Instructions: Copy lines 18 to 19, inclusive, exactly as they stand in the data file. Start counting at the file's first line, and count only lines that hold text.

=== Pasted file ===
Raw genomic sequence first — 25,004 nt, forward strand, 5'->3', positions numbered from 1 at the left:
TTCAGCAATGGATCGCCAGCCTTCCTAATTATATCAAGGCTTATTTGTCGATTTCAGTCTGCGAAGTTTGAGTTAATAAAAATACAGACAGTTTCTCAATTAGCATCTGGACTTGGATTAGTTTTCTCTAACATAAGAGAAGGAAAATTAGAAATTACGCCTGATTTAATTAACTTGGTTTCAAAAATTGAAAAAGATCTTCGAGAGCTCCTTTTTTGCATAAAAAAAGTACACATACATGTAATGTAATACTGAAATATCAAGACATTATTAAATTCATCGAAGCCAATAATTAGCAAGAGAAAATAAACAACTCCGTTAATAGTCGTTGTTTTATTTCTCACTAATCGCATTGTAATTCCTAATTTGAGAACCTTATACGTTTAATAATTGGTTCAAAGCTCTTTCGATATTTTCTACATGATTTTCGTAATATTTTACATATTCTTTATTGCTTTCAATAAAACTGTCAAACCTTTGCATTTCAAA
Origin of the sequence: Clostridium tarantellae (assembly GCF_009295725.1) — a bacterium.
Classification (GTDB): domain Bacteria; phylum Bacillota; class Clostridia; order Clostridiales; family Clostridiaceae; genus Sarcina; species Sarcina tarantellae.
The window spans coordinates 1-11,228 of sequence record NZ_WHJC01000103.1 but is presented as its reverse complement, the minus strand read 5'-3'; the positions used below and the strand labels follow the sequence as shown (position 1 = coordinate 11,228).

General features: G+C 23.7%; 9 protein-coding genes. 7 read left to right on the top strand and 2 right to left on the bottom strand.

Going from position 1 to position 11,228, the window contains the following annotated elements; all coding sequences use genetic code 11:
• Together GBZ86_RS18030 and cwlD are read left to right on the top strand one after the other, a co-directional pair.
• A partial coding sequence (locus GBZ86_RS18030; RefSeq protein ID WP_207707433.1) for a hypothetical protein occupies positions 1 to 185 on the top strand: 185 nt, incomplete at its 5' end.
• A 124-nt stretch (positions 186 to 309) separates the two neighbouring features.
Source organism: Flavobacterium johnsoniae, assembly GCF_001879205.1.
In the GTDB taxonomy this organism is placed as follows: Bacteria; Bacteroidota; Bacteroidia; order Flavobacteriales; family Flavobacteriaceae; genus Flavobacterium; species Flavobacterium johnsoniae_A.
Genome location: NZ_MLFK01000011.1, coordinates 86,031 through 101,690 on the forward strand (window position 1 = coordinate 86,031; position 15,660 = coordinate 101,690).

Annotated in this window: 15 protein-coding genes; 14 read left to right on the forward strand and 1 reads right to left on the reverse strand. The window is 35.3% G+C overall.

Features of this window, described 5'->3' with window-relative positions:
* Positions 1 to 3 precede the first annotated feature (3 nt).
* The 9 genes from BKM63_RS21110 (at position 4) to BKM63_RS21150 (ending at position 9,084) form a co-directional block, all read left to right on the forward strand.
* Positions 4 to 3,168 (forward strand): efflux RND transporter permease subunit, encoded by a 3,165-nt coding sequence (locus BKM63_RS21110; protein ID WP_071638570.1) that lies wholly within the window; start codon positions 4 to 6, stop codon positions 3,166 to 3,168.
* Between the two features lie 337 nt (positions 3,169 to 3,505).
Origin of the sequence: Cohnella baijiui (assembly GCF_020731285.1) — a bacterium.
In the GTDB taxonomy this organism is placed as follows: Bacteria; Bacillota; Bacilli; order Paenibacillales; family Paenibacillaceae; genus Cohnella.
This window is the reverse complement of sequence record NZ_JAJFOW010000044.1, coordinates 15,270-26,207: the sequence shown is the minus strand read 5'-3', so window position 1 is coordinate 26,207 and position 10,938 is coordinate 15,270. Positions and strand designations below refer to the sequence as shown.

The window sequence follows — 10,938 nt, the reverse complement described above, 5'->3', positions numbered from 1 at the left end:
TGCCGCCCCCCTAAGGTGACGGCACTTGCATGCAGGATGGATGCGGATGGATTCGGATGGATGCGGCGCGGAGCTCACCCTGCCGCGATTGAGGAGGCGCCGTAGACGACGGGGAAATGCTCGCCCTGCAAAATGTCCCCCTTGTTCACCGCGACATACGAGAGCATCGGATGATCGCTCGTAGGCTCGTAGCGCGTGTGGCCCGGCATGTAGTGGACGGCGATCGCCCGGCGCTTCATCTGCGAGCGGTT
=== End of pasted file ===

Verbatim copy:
* Positions 4 to 3,168 (forward strand): efflux RND transporter permease subunit, encoded by a 3,165-nt coding sequence (locus BKM63_RS21110; protein ID WP_071638570.1) that lies wholly within the window; start codon positions 4 to 6, stop codon positions 3,166 to 3,168.
* Between the two features lie 337 nt (positions 3,169 to 3,505).